Tsimshian territory makes up about the northern third of B.C.’s coast.  Since, with very few exceptions, almost no land in this vast province has been ceded by Indian treaty, technically all of Tsimshian territory, and nearly all of B.C., is in one sense not part of B.C. or Canada but is unceded aboriginal territory.  An “aboriginal title” claim by Lax Kw’alaams would take these territories out of their current legal limbo (which the federal and provincial governments treat as de facto Crown sovereignty) and put them squarely before the courts, where a number of recent decisions (the Gitxsan in 1997, the Tsihlq’otin in 2014) have greatly strengthened the aboriginal hand.

Artist’s rendering of the L.N.G.-terminal project proposed for Lelu Island
The struggle over L.N.G. pipelines through the territories of B.C. nations has become a flashpoint in the indigenous North American land struggle, including the recent aboriginal push against environmentally destructive energy projects which operates under the banner “Idle No More.”  (See articles from this blog about the Gitxsan land struggle here, here, and here and about that of B.C.’s Wet’suwet’en here.)

The Lelu project planners, Petronas (a Malaysian corporation known worldwide for its record-breaking Petronas Towers skyscraper complex), and its Canadian arm, Pacific NorthWest L.N.G., have said that construction of the terminal would cost nearly $1.5 billion.  This includes constructing a bridge and a harbor in addition to the processing plant.  But Lax Kw’alaams, with studies in hand, points out this will harm salmon habitat in the nearby Skeena River estuary, a serious issue for a community very dependent on the traditional seasonal round of resource-gathering, primarily salmon.  Among the other six Tsimshian communities in Canada, Metlakatla (Maxłakxaała) and Kitselas (Gits’ilaasü) bands signed off on the project (Metlakatla is home to members of several of Lax Kw’alaams’s nine tribes, but the tribes’ paramount chiefs are of Lax Kw’alaams), but Kitsumkalum (Gitsmgeelm), Kitkatla (Gitkxaała), Klemtu (the Gidestsu people at Kłmduu), and Hartley Bay (Gitga’ata), as of late September, had yet to do so.  B.C.’s premier, Christie Clark, is a supporter of the Petronas plan.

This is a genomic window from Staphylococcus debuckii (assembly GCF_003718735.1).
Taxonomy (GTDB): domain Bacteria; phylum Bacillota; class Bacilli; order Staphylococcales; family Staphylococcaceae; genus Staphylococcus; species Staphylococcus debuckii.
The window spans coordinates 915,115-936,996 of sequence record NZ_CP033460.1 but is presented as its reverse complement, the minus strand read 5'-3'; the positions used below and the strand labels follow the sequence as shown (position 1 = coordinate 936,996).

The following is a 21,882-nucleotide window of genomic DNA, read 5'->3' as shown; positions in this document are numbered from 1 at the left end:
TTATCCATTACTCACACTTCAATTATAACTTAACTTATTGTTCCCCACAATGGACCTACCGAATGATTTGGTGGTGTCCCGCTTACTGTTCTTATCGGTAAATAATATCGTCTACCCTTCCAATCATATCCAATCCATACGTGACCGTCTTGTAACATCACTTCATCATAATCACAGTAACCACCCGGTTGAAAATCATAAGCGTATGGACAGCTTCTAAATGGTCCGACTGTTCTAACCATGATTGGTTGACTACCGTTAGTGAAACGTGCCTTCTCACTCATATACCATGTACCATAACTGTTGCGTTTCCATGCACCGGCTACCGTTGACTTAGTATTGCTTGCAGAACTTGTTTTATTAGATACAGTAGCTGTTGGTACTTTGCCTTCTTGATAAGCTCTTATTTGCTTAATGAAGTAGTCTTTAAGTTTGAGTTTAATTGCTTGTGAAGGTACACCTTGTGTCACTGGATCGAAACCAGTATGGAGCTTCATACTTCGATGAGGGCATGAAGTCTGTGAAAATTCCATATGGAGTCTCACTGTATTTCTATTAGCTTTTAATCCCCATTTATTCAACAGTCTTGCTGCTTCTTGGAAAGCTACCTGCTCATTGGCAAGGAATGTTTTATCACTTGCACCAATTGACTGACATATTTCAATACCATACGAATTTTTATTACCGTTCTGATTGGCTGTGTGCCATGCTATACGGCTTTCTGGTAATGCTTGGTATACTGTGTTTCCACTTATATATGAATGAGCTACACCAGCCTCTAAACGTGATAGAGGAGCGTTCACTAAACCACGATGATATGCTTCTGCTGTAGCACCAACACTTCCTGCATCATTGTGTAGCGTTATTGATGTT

Sm’oogit Yahan, a.k.a. Donald Wesley, Jr., who has been speaking for the protestors, said in September that his group will be co-founding a brand-new organization called the Northern First Nation Alliance, along with some of the more uncompromisingly sovereigntist nations in the province, including the Gitxsan, the Wet’suwet’en, and the Council of Haida Nations.  (The Nisga’a, just to the north, are not part of the club: their chiefs surrendered their territory to the Crown in the 1990s for a cash settlement and for self-government rights that they already possessed.)  As Yahan explained, “Our Traditional ways of life and the resources which have sustained our people are not to be pawns in the Christie Clark government’s L.N.G. dreams.  Development within our Traditional territories must have our free, prior and informed consent.  The people of Lax Kw’alaams spoke very clearly in their rejection of the 1.25-billion-dollar offer from Petronas, and this camp builds upon that rejection.  This issue is not just a First Nations issue but one that will affect all British Columbians, especially those who rely upon healthy and abundant fish stocks.”